It's All Greek To Me: Morgan Hetherington, Food Science

Posted: November 16, 2014

This experience has not only taught me about another corner of the world, but also prepared me for life after graduation.


The Basics

            Let’s begin with the intent of this class. Our goals from January to May were to compare and contrast the American and Greek agricultural systems. What we explored far exceeded the hum drum comparisons of dairy herd sizes and acreage equivalents. As a small class, we were each asked to choose a commodity or sector of agriculture to focus on and essentially become the “expert” in for the semester. Most of us chose topics that we already had a good handle of in terms of the American systems and management. I myself focused on the wine industry (more specifically, the rise in fruit wine production) as I someday hope to open a winery of my own. During the spring semester, we had guest lecturers expounding on topics ranging from ancient Greek culture to European agricultural policies to designing our own Greek wine labels. Every Wednesday night was a new adventure into the great unknown of Greece.

            We were taught phrases in Greek and how to act in public. We were a very well-behaved bunch, but center city Athens is nothing like downtown State College. Our professors explained what was insulting and how to show gratitude properly. Never would we look like bona fide Europeans, but I can now order gelato and souvlaki like a pro. We still felt a little lost from time to time, but some Americans we met along the way were much farther behind the times than we were. It was exciting to realize we had retained so much and we made their heads spinning when we launched into all the nuances we’d learned since we had stepped off the plane.


Warm Sun, Cool Waters

            The landscape alone was breathtaking. The people we met were even more so. We toured a multitude of farms of all styles, traveled back to ancient times in museums, dipped our toes in shining waters, and literally climbed mountains. I’ll admit, I did not make it to the top of Mount Lycabettus by myself, but we all got there eventually. We roamed the countryside of northern Greece and the bay city of Thessaloniki for most of the trip. We ate everything – I’m serious, everything – and tried new experiences knowing we had nothing but joy to gain. Some of my favorite adventures were swimming in the Aegean Sea and watching the sun rise on Mount Olympus. As I explained it in my field journal…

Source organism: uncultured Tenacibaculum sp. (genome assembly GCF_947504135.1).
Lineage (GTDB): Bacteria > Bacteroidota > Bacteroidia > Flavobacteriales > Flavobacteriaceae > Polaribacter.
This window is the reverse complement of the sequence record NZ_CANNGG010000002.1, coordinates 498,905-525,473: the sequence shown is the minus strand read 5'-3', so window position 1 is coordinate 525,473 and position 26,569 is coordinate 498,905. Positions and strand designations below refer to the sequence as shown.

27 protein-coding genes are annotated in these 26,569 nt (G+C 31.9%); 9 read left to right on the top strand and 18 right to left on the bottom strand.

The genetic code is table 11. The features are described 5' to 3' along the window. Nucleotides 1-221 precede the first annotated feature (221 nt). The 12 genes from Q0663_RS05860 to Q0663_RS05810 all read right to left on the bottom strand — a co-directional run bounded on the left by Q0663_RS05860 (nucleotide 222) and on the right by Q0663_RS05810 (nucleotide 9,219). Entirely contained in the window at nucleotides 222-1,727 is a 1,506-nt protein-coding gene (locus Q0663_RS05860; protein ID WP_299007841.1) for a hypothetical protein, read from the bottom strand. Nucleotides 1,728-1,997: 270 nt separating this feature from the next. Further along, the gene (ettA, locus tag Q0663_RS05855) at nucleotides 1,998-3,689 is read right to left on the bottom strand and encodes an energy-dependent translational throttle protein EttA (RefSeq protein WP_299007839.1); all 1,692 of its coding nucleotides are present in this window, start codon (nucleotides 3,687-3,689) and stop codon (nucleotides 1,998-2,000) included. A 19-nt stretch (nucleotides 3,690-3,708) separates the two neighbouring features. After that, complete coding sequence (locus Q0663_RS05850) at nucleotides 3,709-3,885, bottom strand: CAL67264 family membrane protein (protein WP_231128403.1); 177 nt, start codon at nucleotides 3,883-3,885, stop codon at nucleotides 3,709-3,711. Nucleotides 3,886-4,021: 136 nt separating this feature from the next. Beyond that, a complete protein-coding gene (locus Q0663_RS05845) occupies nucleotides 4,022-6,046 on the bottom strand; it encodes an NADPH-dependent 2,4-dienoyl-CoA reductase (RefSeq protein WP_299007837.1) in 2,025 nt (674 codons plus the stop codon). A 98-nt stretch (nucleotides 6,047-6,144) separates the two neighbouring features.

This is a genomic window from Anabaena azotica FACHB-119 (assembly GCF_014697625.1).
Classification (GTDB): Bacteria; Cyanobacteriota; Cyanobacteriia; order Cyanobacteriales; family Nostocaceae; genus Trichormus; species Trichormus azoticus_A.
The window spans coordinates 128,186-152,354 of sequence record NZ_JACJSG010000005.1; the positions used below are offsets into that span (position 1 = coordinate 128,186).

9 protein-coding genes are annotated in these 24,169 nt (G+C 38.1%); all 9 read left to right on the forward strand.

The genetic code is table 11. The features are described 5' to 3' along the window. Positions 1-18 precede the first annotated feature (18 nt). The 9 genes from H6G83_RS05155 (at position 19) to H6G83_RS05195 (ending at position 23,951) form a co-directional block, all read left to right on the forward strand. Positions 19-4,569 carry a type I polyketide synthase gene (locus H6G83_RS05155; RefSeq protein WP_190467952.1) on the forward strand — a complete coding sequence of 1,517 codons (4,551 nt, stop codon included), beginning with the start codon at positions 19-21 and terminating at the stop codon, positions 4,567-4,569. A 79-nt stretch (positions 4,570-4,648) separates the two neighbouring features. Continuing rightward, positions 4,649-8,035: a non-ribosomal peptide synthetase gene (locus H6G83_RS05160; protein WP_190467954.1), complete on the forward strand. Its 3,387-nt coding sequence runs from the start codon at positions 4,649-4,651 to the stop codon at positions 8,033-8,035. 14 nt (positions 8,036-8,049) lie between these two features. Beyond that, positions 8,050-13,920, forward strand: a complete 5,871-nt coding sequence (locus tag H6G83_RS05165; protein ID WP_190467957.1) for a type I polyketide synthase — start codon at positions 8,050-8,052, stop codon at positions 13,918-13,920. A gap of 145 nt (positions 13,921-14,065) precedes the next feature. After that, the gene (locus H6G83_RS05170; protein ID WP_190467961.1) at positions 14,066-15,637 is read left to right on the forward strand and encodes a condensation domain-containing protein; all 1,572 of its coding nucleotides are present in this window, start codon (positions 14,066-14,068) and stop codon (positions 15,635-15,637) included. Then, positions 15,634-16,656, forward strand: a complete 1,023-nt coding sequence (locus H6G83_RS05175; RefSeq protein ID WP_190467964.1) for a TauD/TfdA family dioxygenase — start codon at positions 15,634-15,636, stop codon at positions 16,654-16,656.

“Although I’m not a morning person by any stretch of the imagination, I still appreciate the peace and serenity of a new day dawning. So I sat out on the patio outside my room and waited.

      Even with the hum of the city in the background, the birds sung louder and called the world to order. It’s a rare beauty to watch the scenery come to life no matter where you are. There’s something peaceful and rejuvenating to see a new day dawn and I’m pleased to learn that the first rays of sun are just as beautiful here as they are at home. That’s one experience I can bring home without worrying about packing it in my suitcase. And although I’m relaxed and refreshed, I still acknowledge the benefits of sleep and I believe a solid nap is in order before we see our last day in Thessaloniki. So I bid you good morning, and myself good night…”


In Conclusion…

            Aside from facts and figures about Greece and America, I learned a lot about myself. When I traveled to France three years ago, I learned that I was brave enough to see the world. When I traveled to Greece this year, I learned that my bravery is still intact and I make a fantastic impromptu nurse. Every adventure has its bumps and bruises, and this trip was no exception. Along the way I bandaged and taped up several of my classmates so nothing could slow us down. It felt good knowing I could take care of my own, even though I’d only met some of ‘my own’ a few months prior. It was also a relief to realize that this group was able to work around paper cuts and sore knees and twisted ankles to continue to learn as much as they could. We didn’t let a few scrapes get in our way.

            This experience has not only taught me about another corner of the world, but also prepared me for life after graduation. As a senior, my next major test in life is landing a full-time job and I’m sure every interviewer is going to want to know why I went to Greece. Every company must acknowledge the fact that we live in a global market and the separation of continents does not divide our businesses. In agriculture especially, we tend to be at the mercy of not just our own weather but the climes in other far away countries as well. Getting out and seeing how these other nations work and learning to appreciate the working class in other cultures helped me to better understand my place in the industry. I may be a small town girl from Nowhere, Pennsylvania, but what I do has the potential to affect the world as a whole. Seeing more of that world has helped me see just what that means and how big an impact I can truly make.

            This whole experience has been invaluable to me and I know I’ll be telling other people about it for the rest of my life. I didn’t just go to Greece, I lived it. That, my friends, is how it should always be done.